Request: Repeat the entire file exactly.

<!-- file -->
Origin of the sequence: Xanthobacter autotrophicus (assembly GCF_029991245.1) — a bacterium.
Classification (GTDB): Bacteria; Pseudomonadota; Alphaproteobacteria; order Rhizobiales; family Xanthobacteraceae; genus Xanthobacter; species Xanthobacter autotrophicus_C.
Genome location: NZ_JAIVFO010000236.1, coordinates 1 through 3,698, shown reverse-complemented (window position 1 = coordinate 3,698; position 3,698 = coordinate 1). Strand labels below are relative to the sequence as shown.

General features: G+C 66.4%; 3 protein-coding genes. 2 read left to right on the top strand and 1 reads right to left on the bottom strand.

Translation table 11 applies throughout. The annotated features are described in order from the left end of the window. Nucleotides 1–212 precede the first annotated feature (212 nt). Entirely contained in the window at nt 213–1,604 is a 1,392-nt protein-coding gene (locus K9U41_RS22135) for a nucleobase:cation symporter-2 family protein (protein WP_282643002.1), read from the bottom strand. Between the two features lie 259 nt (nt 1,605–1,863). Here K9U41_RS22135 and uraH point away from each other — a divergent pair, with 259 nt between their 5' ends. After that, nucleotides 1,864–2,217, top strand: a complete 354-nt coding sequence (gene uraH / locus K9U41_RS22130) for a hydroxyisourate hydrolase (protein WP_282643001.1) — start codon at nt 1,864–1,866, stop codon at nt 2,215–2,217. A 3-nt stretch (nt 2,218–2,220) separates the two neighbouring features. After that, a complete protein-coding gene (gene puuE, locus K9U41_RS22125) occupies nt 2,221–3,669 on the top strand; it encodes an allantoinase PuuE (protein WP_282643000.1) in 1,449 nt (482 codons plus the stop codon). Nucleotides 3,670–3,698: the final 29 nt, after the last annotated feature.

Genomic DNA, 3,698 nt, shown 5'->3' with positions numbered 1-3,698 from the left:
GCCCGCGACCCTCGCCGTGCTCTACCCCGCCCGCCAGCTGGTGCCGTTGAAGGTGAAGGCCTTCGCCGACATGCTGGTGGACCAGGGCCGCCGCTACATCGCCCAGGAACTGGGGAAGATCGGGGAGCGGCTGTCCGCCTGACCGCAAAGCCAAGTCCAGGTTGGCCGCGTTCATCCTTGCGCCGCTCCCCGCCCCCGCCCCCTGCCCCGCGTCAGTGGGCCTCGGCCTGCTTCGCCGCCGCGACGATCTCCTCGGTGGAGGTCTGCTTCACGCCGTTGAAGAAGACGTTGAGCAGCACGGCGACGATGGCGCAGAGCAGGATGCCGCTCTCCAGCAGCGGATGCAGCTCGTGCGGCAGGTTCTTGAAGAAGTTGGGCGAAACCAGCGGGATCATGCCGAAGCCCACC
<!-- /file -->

Origin of the sequence: Xanthobacter autotrophicus (assembly GCF_029991245.1) — a bacterium.
Classification (GTDB): Bacteria; Pseudomonadota; Alphaproteobacteria; order Rhizobiales; family Xanthobacteraceae; genus Xanthobacter; species Xanthobacter autotrophicus_C.
Genome location: NZ_JAIVFO010000236.1, coordinates 1 through 3,698, shown reverse-complemented (window position 1 = coordinate 3,698; position 3,698 = coordinate 1). Strand labels below are relative to the sequence as shown.

General features: G+C 66.4%; 3 protein-coding genes. 2 read left to right on the top strand and 1 reads right to left on the bottom strand.

Translation table 11 applies throughout. The annotated features are described in order from the left end of the window. Nucleotides 1–212 precede the first annotated feature (212 nt). Entirely contained in the window at nt 213–1,604 is a 1,392-nt protein-coding gene (locus K9U41_RS22135) for a nucleobase:cation symporter-2 family protein (protein WP_282643002.1), read from the bottom strand. Between the two features lie 259 nt (nt 1,605–1,863). Here K9U41_RS22135 and uraH point away from each other — a divergent pair, with 259 nt between their 5' ends. After that, nucleotides 1,864–2,217, top strand: a complete 354-nt coding sequence (gene uraH / locus K9U41_RS22130) for a hydroxyisourate hydrolase (protein WP_282643001.1) — start codon at nt 1,864–1,866, stop codon at nt 2,215–2,217. A 3-nt stretch (nt 2,218–2,220) separates the two neighbouring features. After that, a complete protein-coding gene (gene puuE, locus K9U41_RS22125) occupies nt 2,221–3,669 on the top strand; it encodes an allantoinase PuuE (protein WP_282643000.1) in 1,449 nt (482 codons plus the stop codon). Nucleotides 3,670–3,698: the final 29 nt, after the last annotated feature.

Genomic DNA, 3,698 nt, shown 5'->3' with positions numbered 1-3,698 from the left:
GCCCGCGACCCTCGCCGTGCTCTACCCCGCCCGCCAGCTGGTGCCGTTGAAGGTGAAGGCCTTCGCCGACATGCTGGTGGACCAGGGCCGCCGCTACATCGCCCAGGAACTGGGGAAGATCGGGGAGCGGCTGTCCGCCTGACCGCAAAGCCAAGTCCAGGTTGGCCGCGTTCATCCTTGCGCCGCTCCCCGCCCCCGCCCCCTGCCCCGCGTCAGTGGGCCTCGGCCTGCTTCGCCGCCGCGACGATCTCCTCGGTGGAGGTCTGCTTCACGCCGTTGAAGAAGACGTTGAGCAGCACGGCGACGATGGCGCAGAGCAGGATGCCGCTCTCCAGCAGCGGATGCAGCTCGTGCGGCAGGTTCTTGAAGAAGTTGGGCGAAACCAGCGGGATCATGCCGAAGCCCACC